Years had passed since she sat on her own waiting for family which never appeared. except initially on the first
sunday of the month, as if there ws a kind of law governing it. Little did she know then, how different her son James second
wife would be, who would not hear of her being locked away in a home for disabled elderly people simply because she had no
house of her own and could not bear to live in the insecure environment of rented apartments where elderly people wee
frequently ejected for no reason other than their age. Landlords did not like the responsibility and were prone to slap use-by
dates on many elderly occupants without fair warning.
She slept in a makeshift room, in a makeshift bed, both of her own son's craftsmanship, but she did not mind one iota.
James McKilroy married Isabelle five years ago. His first wife ran off with the butcher, two years prior to that, leaving
him with no children, after 4 years of marriage. Just as well he thought. They now had two children aged 4 and 5. James Jr.
and Marigold respectively, which they shortened to Mari. his wife is Danish. Jorgensen is her maiden name, and they migrated,
her parents and her, an only child, from Denmark in the early 50's. She was just one year old. She is now 28.
It is 1980 and Fraser is running the country.James is 34. His parents believe he was conceived on Armistice Day 11/11/45.
but he has no way of knowing. Although they would not be specific they said it was certain as they were already beyond having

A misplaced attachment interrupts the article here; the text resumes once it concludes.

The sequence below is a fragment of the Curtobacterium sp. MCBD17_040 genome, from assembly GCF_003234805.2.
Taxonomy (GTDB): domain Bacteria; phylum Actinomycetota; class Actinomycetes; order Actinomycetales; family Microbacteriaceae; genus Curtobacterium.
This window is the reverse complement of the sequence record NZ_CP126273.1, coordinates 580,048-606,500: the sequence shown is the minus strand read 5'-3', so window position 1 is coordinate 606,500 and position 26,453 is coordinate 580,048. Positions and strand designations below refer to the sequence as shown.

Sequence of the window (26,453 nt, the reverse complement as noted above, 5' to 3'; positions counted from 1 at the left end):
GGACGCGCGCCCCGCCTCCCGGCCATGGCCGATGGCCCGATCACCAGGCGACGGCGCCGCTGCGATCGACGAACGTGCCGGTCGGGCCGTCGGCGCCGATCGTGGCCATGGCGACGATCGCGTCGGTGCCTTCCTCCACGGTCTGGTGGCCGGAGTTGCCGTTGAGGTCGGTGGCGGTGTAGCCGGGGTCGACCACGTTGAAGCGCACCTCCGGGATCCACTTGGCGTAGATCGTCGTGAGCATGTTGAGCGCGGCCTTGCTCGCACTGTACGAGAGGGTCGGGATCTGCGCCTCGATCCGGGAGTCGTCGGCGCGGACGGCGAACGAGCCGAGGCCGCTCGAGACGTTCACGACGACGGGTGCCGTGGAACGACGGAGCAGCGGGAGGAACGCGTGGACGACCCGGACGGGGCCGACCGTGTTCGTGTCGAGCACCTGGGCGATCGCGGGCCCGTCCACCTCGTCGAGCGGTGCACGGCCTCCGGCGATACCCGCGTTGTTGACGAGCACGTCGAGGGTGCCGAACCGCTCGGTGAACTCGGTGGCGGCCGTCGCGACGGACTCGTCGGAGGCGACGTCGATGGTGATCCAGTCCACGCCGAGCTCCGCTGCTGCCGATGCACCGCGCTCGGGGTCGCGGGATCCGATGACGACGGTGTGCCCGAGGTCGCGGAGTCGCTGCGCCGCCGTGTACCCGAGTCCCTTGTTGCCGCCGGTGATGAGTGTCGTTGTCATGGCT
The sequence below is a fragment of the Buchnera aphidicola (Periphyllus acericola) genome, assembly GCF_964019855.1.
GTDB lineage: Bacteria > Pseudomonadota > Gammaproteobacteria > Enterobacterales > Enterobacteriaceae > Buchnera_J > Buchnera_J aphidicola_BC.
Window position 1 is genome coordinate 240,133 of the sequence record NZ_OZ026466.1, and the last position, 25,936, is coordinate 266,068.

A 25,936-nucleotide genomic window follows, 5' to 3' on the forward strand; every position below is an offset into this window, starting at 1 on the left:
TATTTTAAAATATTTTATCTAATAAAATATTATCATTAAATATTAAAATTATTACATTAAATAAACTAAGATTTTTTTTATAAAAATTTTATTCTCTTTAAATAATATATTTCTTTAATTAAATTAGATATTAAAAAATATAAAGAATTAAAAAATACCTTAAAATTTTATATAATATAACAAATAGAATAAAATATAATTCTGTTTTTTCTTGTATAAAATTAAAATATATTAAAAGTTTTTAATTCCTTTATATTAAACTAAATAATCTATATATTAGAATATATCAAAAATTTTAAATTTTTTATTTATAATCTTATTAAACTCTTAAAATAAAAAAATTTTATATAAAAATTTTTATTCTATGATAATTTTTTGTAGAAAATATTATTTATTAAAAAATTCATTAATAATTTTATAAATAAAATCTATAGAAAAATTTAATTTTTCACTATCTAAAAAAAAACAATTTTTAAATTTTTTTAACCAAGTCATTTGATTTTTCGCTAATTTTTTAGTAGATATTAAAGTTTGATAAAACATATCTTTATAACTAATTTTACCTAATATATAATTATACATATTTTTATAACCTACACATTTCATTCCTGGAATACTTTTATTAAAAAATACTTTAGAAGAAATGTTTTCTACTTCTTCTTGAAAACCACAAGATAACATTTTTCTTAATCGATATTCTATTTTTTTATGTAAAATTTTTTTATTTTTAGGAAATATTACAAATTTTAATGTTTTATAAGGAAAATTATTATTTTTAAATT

children but were too overcome by the joy of the occasion to practise safe sex. ( in those days safe sex meant something quite
James, therefore was a child of peace and he wanted his child to be so too remembered hence he gave him the same name
as himself thinking that this would carry on the tradition.
James brother had been much older and died in the Korean War, having been conscripted almost to the day his future sister-in-law
was to have arrived in Australia had they not been delayed by bad weather.
So James thought he had a double reason to want to keep up a tradition of peace.
His parents were both Irish ad he never forgot it. Neither did he feel he owed them a Irish daughter-in-law. His first
wife had been of Irish descent also. times were changing andood blood not necessarily Irish blood was what needed preserving!
his father had disagreed but at least finally he had agreed to disgree.
His father died leaving no more brothers. Just a sister who migrated back to Ireland in 1976 together with her Irish
husband and no children.
Perhaps in the fertile fields of and blessed earth of Ireland they would get lucky or so the prevailing wisdom had it.
Jim as left alone for a while. His mother refused to talk to him after his separation from his first wife believing it
was his fault for not giving her any children. They had not wanted any. (at least his wife hadn't). Children solidify a marriage.
Six years down the track when Isabelle heard about a "recalcitrant" mother-in-law she visited her and found her wasting
away. Within six months, as soon as the add-on could be built, which she, Isabelle had insisted upon, she had moved into the
farmhouse and her health improved almost overnight. It had been her privelege ever since to gaze at the skies and give them
a new meaning, as they found a new meaning for her, one of protection, whereas before they had signalled only the hopeless
unreachableness of her own happiness. She remembered a time in her youth too when they had meant something quite different.